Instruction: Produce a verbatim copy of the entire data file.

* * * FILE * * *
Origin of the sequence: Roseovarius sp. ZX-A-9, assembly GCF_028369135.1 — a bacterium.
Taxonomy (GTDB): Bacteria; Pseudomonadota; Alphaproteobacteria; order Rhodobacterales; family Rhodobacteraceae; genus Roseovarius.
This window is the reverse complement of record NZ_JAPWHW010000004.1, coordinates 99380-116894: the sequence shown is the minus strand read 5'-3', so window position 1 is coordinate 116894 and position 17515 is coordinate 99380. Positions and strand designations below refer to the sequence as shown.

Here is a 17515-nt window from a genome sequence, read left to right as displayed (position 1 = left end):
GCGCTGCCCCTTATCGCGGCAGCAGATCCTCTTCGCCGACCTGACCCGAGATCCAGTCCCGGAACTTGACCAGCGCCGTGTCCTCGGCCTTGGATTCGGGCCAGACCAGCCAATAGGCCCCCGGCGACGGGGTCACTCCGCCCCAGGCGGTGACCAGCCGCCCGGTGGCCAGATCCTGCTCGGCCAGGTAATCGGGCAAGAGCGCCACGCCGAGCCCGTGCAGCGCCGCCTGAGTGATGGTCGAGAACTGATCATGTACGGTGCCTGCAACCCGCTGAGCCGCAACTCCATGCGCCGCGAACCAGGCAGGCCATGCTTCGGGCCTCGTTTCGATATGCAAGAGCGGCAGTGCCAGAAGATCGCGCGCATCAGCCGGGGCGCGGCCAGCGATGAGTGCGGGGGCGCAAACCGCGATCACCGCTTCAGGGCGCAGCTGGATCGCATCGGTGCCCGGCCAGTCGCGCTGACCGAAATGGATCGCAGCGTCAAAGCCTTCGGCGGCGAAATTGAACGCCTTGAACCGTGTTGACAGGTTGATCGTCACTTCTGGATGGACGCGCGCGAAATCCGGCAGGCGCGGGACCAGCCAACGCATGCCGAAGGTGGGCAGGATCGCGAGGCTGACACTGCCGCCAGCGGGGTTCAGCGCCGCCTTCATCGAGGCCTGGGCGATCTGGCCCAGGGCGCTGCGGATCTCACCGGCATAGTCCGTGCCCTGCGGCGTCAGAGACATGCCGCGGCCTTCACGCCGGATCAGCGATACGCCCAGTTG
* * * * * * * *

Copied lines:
Origin of the sequence: Roseovarius sp. ZX-A-9, assembly GCF_028369135.1 — a bacterium.
Taxonomy (GTDB): Bacteria; Pseudomonadota; Alphaproteobacteria; order Rhodobacterales; family Rhodobacteraceae; genus Roseovarius.
This window is the reverse complement of record NZ_JAPWHW010000004.1, coordinates 99380-116894: the sequence shown is the minus strand read 5'-3', so window position 1 is coordinate 116894 and position 17515 is coordinate 99380. Positions and strand designations below refer to the sequence as shown.

Here is a 17515-nt window from a genome sequence, read left to right as displayed (position 1 = left end):
GCGCTGCCCCTTATCGCGGCAGCAGATCCTCTTCGCCGACCTGACCCGAGATCCAGTCCCGGAACTTGACCAGCGCCGTGTCCTCGGCCTTGGATTCGGGCCAGACCAGCCAATAGGCCCCCGGCGACGGGGTCACTCCGCCCCAGGCGGTGACCAGCCGCCCGGTGGCCAGATCCTGCTCGGCCAGGTAATCGGGCAAGAGCGCCACGCCGAGCCCGTGCAGCGCCGCCTGAGTGATGGTCGAGAACTGATCATGTACGGTGCCTGCAACCCGCTGAGCCGCAACTCCATGCGCCGCGAACCAGGCAGGCCATGCTTCGGGCCTCGTTTCGATATGCAAGAGCGGCAGTGCCAGAAGATCGCGCGCATCAGCCGGGGCGCGGCCAGCGATGAGTGCGGGGGCGCAAACCGCGATCACCGCTTCAGGGCGCAGCTGGATCGCATCGGTGCCCGGCCAGTCGCGCTGACCGAAATGGATCGCAGCGTCAAAGCCTTCGGCGGCGAAATTGAACGCCTTGAACCGTGTTGACAGGTTGATCGTCACTTCTGGATGGACGCGCGCGAAATCCGGCAGGCGCGGGACCAGCCAACGCATGCCGAAGGTGGGCAGGATCGCGAGGCTGACACTGCCGCCAGCGGGGTTCAGCGCCGCCTTCATCGAGGCCTGGGCGATCTGGCCCAGGGCGCTGCGGATCTCACCGGCATAGTCCGTGCCCTGCGGCGTCAGAGACATGCCGCGGCCTTCACGCCGGATCAGCGATACGCCCAGTTG